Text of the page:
FRONT Magazine

A QUICK CHAT WITH HUEY MORGAN


We recently got asked if we wanted to visit Huey Morgan (of Fun Lovin’ Criminals and BBC 6Music fame) in his “man-cave” in Kilburn, because he’s put an album together with some friends of his. It’s called Say It To My Face by Huey And The New Yorkers and comes out on 29 October. All his royalties from the album are going to the charities Help For Heroes and Wounded Warrior – what a fucking nice dude.

Hi Huey! You used to be a Marine. What was that like?
Being a Marine lets you know what you’re capable of as a man in certain situations that, if you play your cards right in life, don’t normally come up. It makes you stay clear of situations that involve physical conflict, mainly because martial arts is an art you perform for your own discipline, and your discipline guides you away from situations like going out in a bar on a Saturday night and some guy grabbing you by the back of the neck and you having to break his arm. I think my skills from that time do help out. I’m always on time. I’m good at waking up – I can snap on and be wide awake within half a second. A lot of times when I think things are bad, I think of the first time jumping out of an aeroplane. That’s some scary shit. Especially doing a HALO.

What’s doing a HALO?
High Altitude, Low Opening. So you drop a long way in free-fall. Just falling towards the Earth and hoping to God the guy who packed your chute wasn’t high and fucked up or your ass will go splat. There’s humour in being a Marine. You have to have a certain sense of morbid humour to get though that kind of job. It helps with being in the music business.

Do you still get sent stuff by dudes in the forces?
Yeah I’ve worked with them with on books, friends of mine who know guys who are in certain types of units. It’s good to know those guys are out there doing the good jobs that they do and keeping us safe here in the western democratised world. Is that a word? Democratised? That’s stoner talk. I’ve been smoking a bong all afternoon.

We’re in your man cave. It’s like half a shrine to masculinity, half a shrine to New York City…
And to being on the road. Having guitars and needing a place to put them is how this place came about. Initially it was going to be my wife’s office and I was going to have the shed but it wasn’t big enough. A guy needs his space if he’s a married dude. You need a place to go. I don’t go out drinking. I mean, I go out drinking, but I’m not down the pub every night. So I’ll come in here, have a blaze and work on music. It’s like my office, but this is where I go to get my shit together. The gadgets in here are cool. I love all this shit I find.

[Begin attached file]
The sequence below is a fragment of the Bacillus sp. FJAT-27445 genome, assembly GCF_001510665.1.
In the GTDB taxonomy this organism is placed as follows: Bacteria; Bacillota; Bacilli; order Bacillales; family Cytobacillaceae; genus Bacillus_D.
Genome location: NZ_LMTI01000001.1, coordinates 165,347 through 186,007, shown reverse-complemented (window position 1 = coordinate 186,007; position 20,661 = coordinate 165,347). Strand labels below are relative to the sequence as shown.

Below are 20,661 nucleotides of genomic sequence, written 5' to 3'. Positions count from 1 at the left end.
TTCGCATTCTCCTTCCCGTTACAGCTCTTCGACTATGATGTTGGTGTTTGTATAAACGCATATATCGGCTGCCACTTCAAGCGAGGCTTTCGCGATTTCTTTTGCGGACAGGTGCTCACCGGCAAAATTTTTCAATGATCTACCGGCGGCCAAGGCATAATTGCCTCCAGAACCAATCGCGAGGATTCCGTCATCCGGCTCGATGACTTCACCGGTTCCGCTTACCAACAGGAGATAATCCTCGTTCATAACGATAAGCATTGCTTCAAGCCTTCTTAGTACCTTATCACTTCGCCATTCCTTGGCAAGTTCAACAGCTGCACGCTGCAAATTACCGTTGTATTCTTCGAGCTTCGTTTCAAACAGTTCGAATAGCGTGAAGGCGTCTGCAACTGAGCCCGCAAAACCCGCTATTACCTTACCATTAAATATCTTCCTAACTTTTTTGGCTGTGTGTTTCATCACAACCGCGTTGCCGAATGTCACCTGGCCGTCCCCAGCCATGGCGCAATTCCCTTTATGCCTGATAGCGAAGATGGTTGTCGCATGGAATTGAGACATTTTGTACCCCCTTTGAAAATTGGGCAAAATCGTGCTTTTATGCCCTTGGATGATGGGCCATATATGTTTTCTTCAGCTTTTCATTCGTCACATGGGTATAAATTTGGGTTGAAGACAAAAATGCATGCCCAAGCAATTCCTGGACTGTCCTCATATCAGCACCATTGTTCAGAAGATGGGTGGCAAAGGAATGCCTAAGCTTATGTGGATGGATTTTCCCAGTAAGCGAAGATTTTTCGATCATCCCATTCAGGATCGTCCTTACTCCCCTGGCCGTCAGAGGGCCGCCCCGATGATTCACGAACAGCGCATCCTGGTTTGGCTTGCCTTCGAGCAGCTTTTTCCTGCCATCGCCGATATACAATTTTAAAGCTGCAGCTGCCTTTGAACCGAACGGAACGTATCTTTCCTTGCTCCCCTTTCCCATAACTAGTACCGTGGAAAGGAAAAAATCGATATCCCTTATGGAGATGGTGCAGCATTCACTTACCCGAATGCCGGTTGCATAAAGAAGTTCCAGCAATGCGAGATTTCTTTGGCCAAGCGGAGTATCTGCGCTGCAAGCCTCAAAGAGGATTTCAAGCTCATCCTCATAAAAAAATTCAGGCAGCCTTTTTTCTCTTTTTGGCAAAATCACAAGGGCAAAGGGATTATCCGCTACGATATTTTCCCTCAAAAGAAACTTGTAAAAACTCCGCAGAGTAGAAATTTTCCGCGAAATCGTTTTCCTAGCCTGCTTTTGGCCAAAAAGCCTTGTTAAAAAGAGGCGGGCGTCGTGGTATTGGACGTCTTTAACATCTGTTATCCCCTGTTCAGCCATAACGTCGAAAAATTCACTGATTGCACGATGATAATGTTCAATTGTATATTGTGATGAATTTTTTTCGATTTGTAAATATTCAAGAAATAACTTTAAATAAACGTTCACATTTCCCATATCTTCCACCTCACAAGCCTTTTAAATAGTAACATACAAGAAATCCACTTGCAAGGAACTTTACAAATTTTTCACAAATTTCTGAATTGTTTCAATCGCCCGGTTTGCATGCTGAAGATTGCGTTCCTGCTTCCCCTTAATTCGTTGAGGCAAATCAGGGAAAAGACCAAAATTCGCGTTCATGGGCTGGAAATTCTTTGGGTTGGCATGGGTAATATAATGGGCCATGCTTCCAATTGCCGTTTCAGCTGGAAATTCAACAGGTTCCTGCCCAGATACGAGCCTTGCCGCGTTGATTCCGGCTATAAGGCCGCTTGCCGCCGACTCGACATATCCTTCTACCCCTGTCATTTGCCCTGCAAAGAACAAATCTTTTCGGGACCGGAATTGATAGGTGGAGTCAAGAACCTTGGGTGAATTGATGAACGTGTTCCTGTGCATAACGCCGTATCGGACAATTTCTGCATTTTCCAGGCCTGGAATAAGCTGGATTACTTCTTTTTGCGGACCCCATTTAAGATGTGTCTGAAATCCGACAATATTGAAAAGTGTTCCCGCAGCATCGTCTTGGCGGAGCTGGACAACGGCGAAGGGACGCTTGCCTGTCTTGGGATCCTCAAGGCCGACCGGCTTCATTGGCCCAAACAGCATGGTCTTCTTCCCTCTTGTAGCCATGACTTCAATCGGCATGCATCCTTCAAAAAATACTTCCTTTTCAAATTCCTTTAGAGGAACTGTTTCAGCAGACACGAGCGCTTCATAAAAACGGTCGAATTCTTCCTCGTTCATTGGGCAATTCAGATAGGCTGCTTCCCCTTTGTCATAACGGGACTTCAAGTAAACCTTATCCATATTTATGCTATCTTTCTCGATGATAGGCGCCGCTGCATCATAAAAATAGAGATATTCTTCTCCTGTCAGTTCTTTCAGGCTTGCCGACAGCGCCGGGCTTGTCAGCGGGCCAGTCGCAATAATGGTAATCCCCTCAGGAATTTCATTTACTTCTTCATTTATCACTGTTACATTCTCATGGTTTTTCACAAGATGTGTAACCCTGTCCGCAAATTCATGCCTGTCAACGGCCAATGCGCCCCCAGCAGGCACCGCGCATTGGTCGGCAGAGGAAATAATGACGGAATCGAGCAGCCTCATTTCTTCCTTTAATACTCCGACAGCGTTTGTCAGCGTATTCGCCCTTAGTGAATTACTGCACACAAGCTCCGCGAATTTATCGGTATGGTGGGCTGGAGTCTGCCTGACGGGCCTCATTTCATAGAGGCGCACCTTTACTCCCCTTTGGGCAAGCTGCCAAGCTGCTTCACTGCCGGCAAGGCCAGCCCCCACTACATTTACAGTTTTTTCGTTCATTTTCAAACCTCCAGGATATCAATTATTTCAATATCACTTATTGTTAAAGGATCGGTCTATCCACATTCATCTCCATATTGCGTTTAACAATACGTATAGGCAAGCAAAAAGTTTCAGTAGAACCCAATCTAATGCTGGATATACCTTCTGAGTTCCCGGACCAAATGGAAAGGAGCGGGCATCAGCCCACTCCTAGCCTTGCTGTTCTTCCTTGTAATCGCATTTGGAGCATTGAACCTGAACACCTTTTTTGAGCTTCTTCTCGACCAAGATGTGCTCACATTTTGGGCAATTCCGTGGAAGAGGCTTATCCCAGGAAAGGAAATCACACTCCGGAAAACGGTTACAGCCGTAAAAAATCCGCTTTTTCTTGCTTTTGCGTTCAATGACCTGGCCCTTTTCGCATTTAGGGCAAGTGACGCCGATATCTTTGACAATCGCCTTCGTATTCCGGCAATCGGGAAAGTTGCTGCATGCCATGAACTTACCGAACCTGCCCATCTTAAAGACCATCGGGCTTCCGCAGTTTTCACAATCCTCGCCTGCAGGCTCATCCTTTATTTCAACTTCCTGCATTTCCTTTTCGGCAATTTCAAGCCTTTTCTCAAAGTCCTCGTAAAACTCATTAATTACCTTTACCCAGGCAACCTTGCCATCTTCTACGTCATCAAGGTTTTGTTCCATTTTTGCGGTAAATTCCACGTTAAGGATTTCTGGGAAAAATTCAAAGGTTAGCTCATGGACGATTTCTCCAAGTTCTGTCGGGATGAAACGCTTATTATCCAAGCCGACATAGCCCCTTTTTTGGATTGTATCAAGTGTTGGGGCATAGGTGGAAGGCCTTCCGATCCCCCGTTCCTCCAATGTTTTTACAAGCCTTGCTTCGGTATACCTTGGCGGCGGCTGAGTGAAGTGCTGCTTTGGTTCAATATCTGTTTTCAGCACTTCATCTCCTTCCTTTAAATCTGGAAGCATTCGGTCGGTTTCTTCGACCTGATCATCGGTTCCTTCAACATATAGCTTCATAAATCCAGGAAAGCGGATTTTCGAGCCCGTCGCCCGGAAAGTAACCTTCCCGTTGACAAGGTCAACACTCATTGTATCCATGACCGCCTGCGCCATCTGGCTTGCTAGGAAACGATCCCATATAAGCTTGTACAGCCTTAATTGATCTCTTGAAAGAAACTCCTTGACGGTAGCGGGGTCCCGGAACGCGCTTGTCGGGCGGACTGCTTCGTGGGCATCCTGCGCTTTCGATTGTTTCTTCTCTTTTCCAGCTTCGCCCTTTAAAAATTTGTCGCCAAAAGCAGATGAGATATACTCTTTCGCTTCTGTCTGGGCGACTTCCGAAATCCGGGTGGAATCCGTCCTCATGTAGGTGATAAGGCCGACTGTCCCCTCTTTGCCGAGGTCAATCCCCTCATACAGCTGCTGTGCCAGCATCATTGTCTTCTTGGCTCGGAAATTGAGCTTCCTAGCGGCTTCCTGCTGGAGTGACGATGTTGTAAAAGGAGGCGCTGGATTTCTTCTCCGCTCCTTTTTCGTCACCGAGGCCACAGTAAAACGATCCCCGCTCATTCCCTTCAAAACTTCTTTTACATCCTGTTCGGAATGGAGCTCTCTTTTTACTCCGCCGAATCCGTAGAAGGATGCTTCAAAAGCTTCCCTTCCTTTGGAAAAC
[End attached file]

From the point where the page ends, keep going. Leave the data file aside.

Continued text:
What’s the most ostentatious thing your position has ever got you for free?
My stereo in here is pretty dope. That’s one of the newest things. It’s pretty big. My wife wants to buy me a car because she wants my car. She can’t have it though. I once bought a helicopter for a video shoot. I had a black Amex with no limit. We had to put the deposit down on it and the deposit was the price of the helicopter so they ran it through. For an hour and a half I was £1.6 million in debt.


For this album you’ve called yourselves Huey and The New Yorkers. It seems like NYC is still a huge thing for you despite being based in sunny London…
Yeah, I still have a place there and go there all the time. Sometimes I’ll pre-record my radio show so I can go back there for a couple of weeks. Going there keeps me grounded. The guys in the band are all my New York boys. I have my London friends and my New York friends who are all musicians. Hang out with musicians and you’ll just start making music eventually.

So do you kinda have two separate existences?
Yeah, one where people know who I am. The best thing that ever happened to me was not getting famous in my hometown. I could go back and just be one of the other 10 million people in New York City. When we got the record deal I wasn’t a kid, I was 27, and I can see how a little bit of fame can get to a kid’s head. Going home and seeing my dog Sugar, God rest his soul, kept me grounded, and it was cool. I didn’t want to hang around for the fallout after going on tour and banging out the hits. We were living a really cool lifestyle because we had the money. It wasn’t gold chains or guns, but we were BMXers, so I had the best BMX bike Hoffman made. It’s over there. My wife said I have to wear a helmet if I ride so I thought fuck it and got a New York Giants helmet. I am the only guy in London riding a BMX bike wearing an American Football helmet. I don’t go fast or do tricks, I’m 44. It’s why I took the stunt pegs off. They’re in the house now, being used as doorstops.

Hey Huey, why should people buy your album?
Buy this record for the simple fact that we didn’t think y’all would hear it. It was made with no commercial intent. It’s just what we do when we’re together. Also the profits I make all go straight to charities to help soldiers coming back from fucked-up war zones. So if you don’t like the music you can buy it, give money to charity, feel good about yourself and use it as a coaster.

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